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Tasty Garden Goodness – The Thing about Hawaii – Bringing Home the Sweetest Potato By Candy Webb

I recently had the opportunity to travel to one of the Hawaiian Islands. I was entranced by the beaches as much as the sunsets, and yes, I want to live there. I mean, come on, Hawaii has never-ending clear skies, oceans with seven hues of blue, friendly people who purposefully walk around saying Aloha, which is a state of mind and an actual aura, not just the word for hello. I mean, who wouldn’t want to live there?

Hawaii is a magical place, and one might guess that what I loved the most was the food. Okay, I did love the food, but that guess is only half correct. The thing is that Hawaii holds so many different colors of luxurious, tropical, enchanting green there aren’t enough words to describe the richness of the beauty found there. Everything, from the trees to the grasses, including the fruits, vegetables, and flowers, is extra colorful, vibrant, and lush.

The pineapple is sweeter and juicier than the ones found on the mainland and grown year-round, as are many other healthy treats. Unlike average fruits, bananas, coconuts, papaya, guava, and mango come in different varieties there. For instance, there are more than 60 different types of mangos growing on the islands and one type of guava that actually tastes like a strawberry. Avocados are easily four times the size of our largest continental variety. I was in heaven!

The only bad news is that newly found gems like mountain apples, breadfruit, Surinam cherries, taro leaf, taro root, and Kula onions are hard to find on the mainland and impossible to bring back in your suitcase due to USDA restrictions. Most commercially canned and ‘processed’ fruits and veggies are allowed into the states, and some fresh food can pass through the strict inspection process but must be ‘treated’ before being transported home. What are ‘processed’ and ‘treated’ again? I’m pretty sure we don’t want them.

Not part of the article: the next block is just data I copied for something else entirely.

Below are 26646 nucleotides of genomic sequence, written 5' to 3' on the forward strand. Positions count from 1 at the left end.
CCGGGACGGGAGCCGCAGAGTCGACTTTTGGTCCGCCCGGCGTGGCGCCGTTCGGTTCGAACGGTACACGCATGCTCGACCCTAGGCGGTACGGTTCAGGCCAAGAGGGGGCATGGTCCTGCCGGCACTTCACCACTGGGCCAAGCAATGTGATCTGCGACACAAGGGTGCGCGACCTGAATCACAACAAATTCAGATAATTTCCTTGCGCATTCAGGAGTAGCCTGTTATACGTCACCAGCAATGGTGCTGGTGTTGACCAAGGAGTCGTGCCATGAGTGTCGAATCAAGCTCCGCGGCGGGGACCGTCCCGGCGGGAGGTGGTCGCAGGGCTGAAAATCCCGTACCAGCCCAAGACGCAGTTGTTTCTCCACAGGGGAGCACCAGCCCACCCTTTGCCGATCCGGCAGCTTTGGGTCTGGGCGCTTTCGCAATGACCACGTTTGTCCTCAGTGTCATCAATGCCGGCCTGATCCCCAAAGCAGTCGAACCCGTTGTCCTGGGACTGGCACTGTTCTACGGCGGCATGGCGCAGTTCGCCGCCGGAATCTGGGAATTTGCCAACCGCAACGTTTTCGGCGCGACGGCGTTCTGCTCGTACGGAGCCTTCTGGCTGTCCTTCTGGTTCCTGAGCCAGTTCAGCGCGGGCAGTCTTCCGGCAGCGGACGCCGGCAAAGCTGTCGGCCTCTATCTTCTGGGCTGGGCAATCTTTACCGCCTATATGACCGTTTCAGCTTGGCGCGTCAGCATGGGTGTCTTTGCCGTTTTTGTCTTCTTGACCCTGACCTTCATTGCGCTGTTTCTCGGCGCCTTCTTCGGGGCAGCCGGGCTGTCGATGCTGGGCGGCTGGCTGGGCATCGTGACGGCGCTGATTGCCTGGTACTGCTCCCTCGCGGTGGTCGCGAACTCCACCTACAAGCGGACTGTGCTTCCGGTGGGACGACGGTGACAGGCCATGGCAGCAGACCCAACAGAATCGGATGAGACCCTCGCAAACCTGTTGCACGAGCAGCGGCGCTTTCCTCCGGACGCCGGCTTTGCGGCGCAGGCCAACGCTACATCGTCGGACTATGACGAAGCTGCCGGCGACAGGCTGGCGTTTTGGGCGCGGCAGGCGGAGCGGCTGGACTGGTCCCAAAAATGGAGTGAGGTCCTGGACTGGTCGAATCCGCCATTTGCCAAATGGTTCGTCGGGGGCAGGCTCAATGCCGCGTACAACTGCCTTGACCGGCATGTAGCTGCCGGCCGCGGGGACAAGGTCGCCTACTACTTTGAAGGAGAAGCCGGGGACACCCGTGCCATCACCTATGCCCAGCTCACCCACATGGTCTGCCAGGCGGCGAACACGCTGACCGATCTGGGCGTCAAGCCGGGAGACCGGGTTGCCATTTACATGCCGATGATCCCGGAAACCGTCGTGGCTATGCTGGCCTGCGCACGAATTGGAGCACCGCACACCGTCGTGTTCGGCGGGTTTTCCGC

Sound the horn, though. I did take the time to find one gem we can grow at home plentifully even if we don’t live in the tropical growing zones 9-11. A simple web search will bring you ‘Ube,’ also known as Purple Yam or Hawaiian Sweet Potato. This white tuber has a bright purple flesh inside, is sweet, nutty, immensely flavorful, and chocked full of antioxidants and health benefits. Mashed as a side dish, it’s a winner in taste plus a bit of a novelty on the table for guests.

Ready for a potting project? Order and plant a few organic slips (sprouts) as you hibernate this fall and winter. They are inexpensive, can be shipped to your home, are rooted in water or loose soil, and are grown the same as other potatoes indoors or out. They cook a bit longer than the golden sweet potato prepared more typically, but it’s definitely worth the extra time.

A bit of Aloha right here at home to last you until you can visit the islands again. Mahalo for reading. Enjoy!

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